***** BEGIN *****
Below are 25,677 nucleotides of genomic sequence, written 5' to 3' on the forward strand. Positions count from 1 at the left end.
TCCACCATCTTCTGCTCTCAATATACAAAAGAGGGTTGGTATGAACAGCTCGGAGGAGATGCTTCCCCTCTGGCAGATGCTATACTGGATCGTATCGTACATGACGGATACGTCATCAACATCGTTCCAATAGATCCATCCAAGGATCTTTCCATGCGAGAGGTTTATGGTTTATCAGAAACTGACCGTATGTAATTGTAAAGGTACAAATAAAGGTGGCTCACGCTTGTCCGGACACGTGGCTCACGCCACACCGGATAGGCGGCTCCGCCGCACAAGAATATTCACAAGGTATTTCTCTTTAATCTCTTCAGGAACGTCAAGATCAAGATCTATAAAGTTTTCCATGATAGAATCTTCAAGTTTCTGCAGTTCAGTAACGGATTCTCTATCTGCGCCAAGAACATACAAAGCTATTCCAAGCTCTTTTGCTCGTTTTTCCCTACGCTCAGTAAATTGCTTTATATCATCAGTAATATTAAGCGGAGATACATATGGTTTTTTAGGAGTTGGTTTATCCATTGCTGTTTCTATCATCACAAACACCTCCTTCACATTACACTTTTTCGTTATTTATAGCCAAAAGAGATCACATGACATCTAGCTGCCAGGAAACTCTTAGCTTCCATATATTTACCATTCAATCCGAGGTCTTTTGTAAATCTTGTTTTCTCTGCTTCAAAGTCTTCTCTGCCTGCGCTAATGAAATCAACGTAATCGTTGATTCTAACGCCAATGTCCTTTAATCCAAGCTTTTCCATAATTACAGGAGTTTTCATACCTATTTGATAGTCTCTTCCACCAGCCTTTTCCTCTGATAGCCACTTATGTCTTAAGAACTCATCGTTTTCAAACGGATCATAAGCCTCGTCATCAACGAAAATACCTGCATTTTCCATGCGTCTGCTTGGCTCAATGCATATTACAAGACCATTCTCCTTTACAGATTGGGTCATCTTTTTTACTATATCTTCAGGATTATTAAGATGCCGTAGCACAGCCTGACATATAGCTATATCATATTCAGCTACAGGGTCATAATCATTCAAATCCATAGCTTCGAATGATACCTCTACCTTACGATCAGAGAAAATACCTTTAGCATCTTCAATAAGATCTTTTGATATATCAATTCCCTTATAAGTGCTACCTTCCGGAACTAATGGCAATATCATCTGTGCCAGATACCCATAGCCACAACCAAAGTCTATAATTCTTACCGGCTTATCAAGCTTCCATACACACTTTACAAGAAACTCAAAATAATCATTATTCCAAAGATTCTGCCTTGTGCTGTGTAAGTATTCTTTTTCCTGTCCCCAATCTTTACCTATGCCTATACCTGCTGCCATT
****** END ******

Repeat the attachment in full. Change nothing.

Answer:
Below are 25,677 nucleotides of genomic sequence, written 5' to 3' on the forward strand. Positions count from 1 at the left end.
TCCACCATCTTCTGCTCTCAATATACAAAAGAGGGTTGGTATGAACAGCTCGGAGGAGATGCTTCCCCTCTGGCAGATGCTATACTGGATCGTATCGTACATGACGGATACGTCATCAACATCGTTCCAATAGATCCATCCAAGGATCTTTCCATGCGAGAGGTTTATGGTTTATCAGAAACTGACCGTATGTAATTGTAAAGGTACAAATAAAGGTGGCTCACGCTTGTCCGGACACGTGGCTCACGCCACACCGGATAGGCGGCTCCGCCGCACAAGAATATTCACAAGGTATTTCTCTTTAATCTCTTCAGGAACGTCAAGATCAAGATCTATAAAGTTTTCCATGATAGAATCTTCAAGTTTCTGCAGTTCAGTAACGGATTCTCTATCTGCGCCAAGAACATACAAAGCTATTCCAAGCTCTTTTGCTCGTTTTTCCCTACGCTCAGTAAATTGCTTTATATCATCAGTAATATTAAGCGGAGATACATATGGTTTTTTAGGAGTTGGTTTATCCATTGCTGTTTCTATCATCACAAACACCTCCTTCACATTACACTTTTTCGTTATTTATAGCCAAAAGAGATCACATGACATCTAGCTGCCAGGAAACTCTTAGCTTCCATATATTTACCATTCAATCCGAGGTCTTTTGTAAATCTTGTTTTCTCTGCTTCAAAGTCTTCTCTGCCTGCGCTAATGAAATCAACGTAATCGTTGATTCTAACGCCAATGTCCTTTAATCCAAGCTTTTCCATAATTACAGGAGTTTTCATACCTATTTGATAGTCTCTTCCACCAGCCTTTTCCTCTGATAGCCACTTATGTCTTAAGAACTCATCGTTTTCAAACGGATCATAAGCCTCGTCATCAACGAAAATACCTGCATTTTCCATGCGTCTGCTTGGCTCAATGCATATTACAAGACCATTCTCCTTTACAGATTGGGTCATCTTTTTTACTATATCTTCAGGATTATTAAGATGCCGTAGCACAGCCTGACATATAGCTATATCATATTCAGCTACAGGGTCATAATCATTCAAATCCATAGCTTCGAATGATACCTCTACCTTACGATCAGAGAAAATACCTTTAGCATCTTCAATAAGATCTTTTGATATATCAATTCCCTTATAAGTGCTACCTTCCGGAACTAATGGCAATATCATCTGTGCCAGATACCCATAGCCACAACCAAAGTCTATAATTCTTACCGGCTTATCAAGCTTCCATACACACTTTACAAGAAACTCAAAATAATCATTATTCCAAAGATTCTGCCTTGTGCTGTGTAAGTATTCTTTTTCCTGTCCCCAATCTTTACCTATGCCTATACCTGCTGCCATT